Me and ‘BLACK PANTHER’: part 1 — Initial reaction



screen shot 2019-01-22 at 2.16.32 am

As the ending credits song “All The Stars” pumped through the theater speakers at my advance screening, I, somewhat in a state of shock, had the following thought:

“Was … was that movie actually better than ‘Avengers’ and ‘Winter Soldier’ …?”

Until this point, those two movies were my clear favorites in the Marvel Studios canon. As much as I liked it, Black Panther’s MCU debut movie, “Captain America: Civil War,” was a distant third behind them.

But here I was, trying to convince myself that I was simply biased in favor of this movie because I liked the character. Also, I was at the screening for work and needed to write a fair review for audiences who, unlike me, might not be fans of the superhero or the genre. Still, I couldn’t deny: This was top-notch in the genre at minimum, as my eventual spoiler-free pro review indicates on Feb. 13, 2018:

In case you don’t want to click through, here’s a key paragraph or two:

… “Black Panther” is more than just a comic book film. As noted earlier, Coogler has crafted a slyly political commentary here on all levels. From the almost entirely African or African-descended cast to the king’s female-led royal guard to the running commentary on the never-conquered Wakanda to the motives of Jordan’s character to even the Afro-rhythm-tinged musical score by Ludwig Göransson, this movie stands in every manner as both a rebuke and redemption of the standard set a century ago by D.W. Griffith’s racist “Birth of a Nation.”

It also asks bigger questions: Does might make right? Or, perhaps, should might make right? And what happens when tradition fails and the wrong hands use that might? Coogler uses the superhero genre with a degree of sophistication not seen in these films since “Captain America: The Winter Soldier” and “The Dark Knight” in 2008.

Four out of four stars on that professional scale doesn’t indicate a perfect movie. And as mentioned in my opening, I wasn’t initially willing to favor BP over my two favorite MCU films, 2012’s “Avengers” and “Captain America: Winter Soldier” in 2014.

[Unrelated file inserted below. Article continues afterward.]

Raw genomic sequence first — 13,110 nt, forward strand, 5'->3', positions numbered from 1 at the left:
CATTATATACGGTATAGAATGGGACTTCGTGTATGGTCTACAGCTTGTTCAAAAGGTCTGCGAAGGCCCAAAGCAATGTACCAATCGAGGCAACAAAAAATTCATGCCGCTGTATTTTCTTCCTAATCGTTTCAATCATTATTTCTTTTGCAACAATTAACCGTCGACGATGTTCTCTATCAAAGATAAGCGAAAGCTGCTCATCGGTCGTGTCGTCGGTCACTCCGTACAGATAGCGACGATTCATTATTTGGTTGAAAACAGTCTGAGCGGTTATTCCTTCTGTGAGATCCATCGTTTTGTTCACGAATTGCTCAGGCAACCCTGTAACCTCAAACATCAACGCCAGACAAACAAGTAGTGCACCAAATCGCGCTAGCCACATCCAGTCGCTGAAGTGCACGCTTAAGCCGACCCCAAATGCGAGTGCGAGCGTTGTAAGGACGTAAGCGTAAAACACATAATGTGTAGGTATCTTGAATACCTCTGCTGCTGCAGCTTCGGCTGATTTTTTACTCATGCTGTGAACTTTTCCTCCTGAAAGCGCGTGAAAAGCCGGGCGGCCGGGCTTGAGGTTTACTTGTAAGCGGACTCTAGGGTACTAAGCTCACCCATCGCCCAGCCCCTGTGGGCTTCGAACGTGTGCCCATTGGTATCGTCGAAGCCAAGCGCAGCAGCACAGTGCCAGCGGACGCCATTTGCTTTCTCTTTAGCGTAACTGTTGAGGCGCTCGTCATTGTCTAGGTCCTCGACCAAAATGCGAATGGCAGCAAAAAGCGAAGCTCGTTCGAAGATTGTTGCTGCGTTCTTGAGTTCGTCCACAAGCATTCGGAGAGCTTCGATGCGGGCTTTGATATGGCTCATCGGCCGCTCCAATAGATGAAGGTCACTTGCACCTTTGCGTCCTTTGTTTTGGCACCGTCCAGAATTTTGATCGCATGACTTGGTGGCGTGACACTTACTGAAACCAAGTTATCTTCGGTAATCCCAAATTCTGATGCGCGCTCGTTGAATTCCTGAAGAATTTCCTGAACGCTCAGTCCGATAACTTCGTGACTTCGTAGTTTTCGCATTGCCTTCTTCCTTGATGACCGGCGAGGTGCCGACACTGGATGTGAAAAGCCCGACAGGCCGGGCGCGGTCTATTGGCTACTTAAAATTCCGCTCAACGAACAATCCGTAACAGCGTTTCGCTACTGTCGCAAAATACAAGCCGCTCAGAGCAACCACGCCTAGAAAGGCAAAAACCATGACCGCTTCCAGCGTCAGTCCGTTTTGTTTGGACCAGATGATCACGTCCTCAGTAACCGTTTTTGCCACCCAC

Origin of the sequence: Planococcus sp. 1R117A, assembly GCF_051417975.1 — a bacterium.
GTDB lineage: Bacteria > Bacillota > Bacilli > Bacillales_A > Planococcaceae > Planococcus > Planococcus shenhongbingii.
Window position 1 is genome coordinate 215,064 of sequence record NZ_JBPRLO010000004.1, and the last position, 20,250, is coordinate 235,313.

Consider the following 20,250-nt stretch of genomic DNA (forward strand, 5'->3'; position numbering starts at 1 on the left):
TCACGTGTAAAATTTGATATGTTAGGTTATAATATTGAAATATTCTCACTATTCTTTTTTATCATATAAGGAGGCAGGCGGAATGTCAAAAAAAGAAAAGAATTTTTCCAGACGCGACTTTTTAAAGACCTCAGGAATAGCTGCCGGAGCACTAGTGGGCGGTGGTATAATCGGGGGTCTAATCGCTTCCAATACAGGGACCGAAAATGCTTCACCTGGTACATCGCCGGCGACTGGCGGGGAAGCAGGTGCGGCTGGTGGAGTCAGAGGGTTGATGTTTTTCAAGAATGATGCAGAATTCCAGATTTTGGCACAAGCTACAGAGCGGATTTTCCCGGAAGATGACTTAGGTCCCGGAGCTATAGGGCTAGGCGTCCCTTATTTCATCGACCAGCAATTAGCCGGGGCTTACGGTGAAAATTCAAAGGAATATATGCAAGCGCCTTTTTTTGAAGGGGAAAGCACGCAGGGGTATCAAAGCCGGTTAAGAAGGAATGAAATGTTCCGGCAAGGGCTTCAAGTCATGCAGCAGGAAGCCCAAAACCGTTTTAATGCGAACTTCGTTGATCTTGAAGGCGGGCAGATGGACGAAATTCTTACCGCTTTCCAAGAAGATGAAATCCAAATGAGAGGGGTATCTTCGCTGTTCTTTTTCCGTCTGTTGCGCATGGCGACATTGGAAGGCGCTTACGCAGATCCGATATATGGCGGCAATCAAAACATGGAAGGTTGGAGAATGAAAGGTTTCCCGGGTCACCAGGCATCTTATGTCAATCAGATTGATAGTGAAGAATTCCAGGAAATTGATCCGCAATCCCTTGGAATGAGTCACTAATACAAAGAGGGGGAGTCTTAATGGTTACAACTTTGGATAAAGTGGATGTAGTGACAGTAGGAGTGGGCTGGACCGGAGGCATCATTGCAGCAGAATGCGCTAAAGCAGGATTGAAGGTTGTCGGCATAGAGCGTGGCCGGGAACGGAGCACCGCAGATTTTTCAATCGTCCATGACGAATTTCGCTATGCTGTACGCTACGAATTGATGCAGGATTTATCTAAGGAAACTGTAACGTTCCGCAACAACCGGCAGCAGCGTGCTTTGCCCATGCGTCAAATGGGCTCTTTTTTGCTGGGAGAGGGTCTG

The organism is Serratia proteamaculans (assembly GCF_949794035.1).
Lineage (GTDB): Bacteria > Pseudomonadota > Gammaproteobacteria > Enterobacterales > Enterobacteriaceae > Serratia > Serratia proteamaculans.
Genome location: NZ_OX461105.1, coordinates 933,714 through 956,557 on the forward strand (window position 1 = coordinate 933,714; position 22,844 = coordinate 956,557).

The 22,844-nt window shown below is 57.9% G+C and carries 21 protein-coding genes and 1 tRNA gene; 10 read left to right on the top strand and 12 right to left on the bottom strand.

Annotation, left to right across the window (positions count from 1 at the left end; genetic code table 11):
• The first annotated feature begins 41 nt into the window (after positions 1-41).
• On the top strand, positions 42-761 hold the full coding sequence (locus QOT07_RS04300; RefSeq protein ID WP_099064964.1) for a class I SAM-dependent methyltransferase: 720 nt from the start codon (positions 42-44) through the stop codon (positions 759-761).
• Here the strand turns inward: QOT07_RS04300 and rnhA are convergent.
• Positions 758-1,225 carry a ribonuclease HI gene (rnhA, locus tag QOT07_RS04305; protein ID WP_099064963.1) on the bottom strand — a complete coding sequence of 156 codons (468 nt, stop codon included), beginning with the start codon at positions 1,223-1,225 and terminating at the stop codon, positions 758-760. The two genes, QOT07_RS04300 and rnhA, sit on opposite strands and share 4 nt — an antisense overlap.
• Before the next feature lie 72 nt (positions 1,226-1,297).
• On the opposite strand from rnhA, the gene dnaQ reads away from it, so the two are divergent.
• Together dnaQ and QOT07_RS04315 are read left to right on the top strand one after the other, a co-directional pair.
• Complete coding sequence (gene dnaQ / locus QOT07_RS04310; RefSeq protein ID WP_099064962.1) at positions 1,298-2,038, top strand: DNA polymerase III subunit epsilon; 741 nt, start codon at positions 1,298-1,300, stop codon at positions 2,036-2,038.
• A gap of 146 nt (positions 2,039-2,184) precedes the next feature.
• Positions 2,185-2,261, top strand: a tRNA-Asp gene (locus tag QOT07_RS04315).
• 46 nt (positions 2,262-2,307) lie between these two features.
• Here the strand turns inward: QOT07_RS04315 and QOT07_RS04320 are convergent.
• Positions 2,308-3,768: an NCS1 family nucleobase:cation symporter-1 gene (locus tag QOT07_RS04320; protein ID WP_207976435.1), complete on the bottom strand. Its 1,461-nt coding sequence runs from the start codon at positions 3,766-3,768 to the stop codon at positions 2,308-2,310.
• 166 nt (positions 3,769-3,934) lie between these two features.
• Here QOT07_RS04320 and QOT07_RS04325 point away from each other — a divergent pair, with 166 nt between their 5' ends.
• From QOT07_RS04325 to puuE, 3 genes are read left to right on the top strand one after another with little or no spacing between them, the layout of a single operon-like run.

But then I saw “Black Panther” again later that week in a normal screening with film professional Angela, an old friend from college I hadn’t seen in more than 25 years. And not only did the film hold up under the repeat screening, but I found that certain moments of the film were now far more affecting than before.

Killmonger’s exit moved me the first time I saw it. This time, I ugly cried.

(Silently. I did not want to embarrass myself in front of Angela. 😀 )

“Black Panther” has proven to be more than just a comic book film. As I noted in my review, director Ryan Coogler has crafted excellence here on all levels and many layers. So I wanted to go in a bit of depth on some of those layers and levels:

I’ll be posting all month until the Oscars, when we’ll see if Black Panther won in the categories it was nominated for honors:

  • Best Picture
  • Original Score
  • Original Song (“All The Stars”)
  • Costume Design
  • Production Design
  • Sound Mixing
  • Sound Editing

And I’ll be arguing that it SHOULD have been a candidate for

  • Best Director
  • Adapted Screenplay
  • Supporting Actor
  • Visual Effects

Hope you’ll bear with this highly self-indulgent look at an excellent film and its effect on one black man.

(Post-Oscars and series mea culpa: OK, I did a lot less arguing about the above.)


The rest of the series:

PART 2: Wakanda —

PART 3: Blackest Film Ever? —

PART 4: The Women —

PART 5: Killmonger —

PART 6: The Score —

PART 7: Yes, this is a king of a picture —

And an epilogue: My Oscar Screening Party 2019 —


Leave a Reply

Fill in your details below or click an icon to log in: Logo

You are commenting using your account. Log Out /  Change )

Google photo

You are commenting using your Google account. Log Out /  Change )

Twitter picture

You are commenting using your Twitter account. Log Out /  Change )

Facebook photo

You are commenting using your Facebook account. Log Out /  Change )

Connecting to %s

%d bloggers like this: